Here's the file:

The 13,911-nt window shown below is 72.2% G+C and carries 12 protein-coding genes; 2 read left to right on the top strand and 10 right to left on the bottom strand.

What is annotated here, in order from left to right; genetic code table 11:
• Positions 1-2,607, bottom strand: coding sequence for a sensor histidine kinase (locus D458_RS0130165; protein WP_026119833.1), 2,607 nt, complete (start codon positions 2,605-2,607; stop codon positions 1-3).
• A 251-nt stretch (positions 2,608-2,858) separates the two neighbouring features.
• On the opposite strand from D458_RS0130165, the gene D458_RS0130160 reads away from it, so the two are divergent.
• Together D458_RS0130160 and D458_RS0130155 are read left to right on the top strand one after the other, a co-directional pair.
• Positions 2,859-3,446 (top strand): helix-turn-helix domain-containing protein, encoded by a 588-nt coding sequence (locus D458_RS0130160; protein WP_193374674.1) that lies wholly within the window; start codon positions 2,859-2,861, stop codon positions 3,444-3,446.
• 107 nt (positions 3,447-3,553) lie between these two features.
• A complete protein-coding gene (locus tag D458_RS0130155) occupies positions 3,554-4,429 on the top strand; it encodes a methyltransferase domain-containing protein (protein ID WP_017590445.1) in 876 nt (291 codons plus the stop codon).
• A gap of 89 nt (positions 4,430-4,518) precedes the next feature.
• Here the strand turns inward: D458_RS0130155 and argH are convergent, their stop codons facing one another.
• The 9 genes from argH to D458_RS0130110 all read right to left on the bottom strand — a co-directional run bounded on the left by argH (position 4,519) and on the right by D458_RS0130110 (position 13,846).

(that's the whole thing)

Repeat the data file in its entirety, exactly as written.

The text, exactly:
The 13,911-nt window shown below is 72.2% G+C and carries 12 protein-coding genes; 2 read left to right on the top strand and 10 right to left on the bottom strand.

What is annotated here, in order from left to right; genetic code table 11:
• Positions 1-2,607, bottom strand: coding sequence for a sensor histidine kinase (locus D458_RS0130165; protein WP_026119833.1), 2,607 nt, complete (start codon positions 2,605-2,607; stop codon positions 1-3).
• A 251-nt stretch (positions 2,608-2,858) separates the two neighbouring features.
• On the opposite strand from D458_RS0130165, the gene D458_RS0130160 reads away from it, so the two are divergent.
• Together D458_RS0130160 and D458_RS0130155 are read left to right on the top strand one after the other, a co-directional pair.
• Positions 2,859-3,446 (top strand): helix-turn-helix domain-containing protein, encoded by a 588-nt coding sequence (locus D458_RS0130160; protein WP_193374674.1) that lies wholly within the window; start codon positions 2,859-2,861, stop codon positions 3,444-3,446.
• 107 nt (positions 3,447-3,553) lie between these two features.
• A complete protein-coding gene (locus tag D458_RS0130155) occupies positions 3,554-4,429 on the top strand; it encodes a methyltransferase domain-containing protein (protein ID WP_017590445.1) in 876 nt (291 codons plus the stop codon).
• A gap of 89 nt (positions 4,430-4,518) precedes the next feature.
• Here the strand turns inward: D458_RS0130155 and argH are convergent, their stop codons facing one another.
• The 9 genes from argH to D458_RS0130110 all read right to left on the bottom strand — a co-directional run bounded on the left by argH (position 4,519) and on the right by D458_RS0130110 (position 13,846).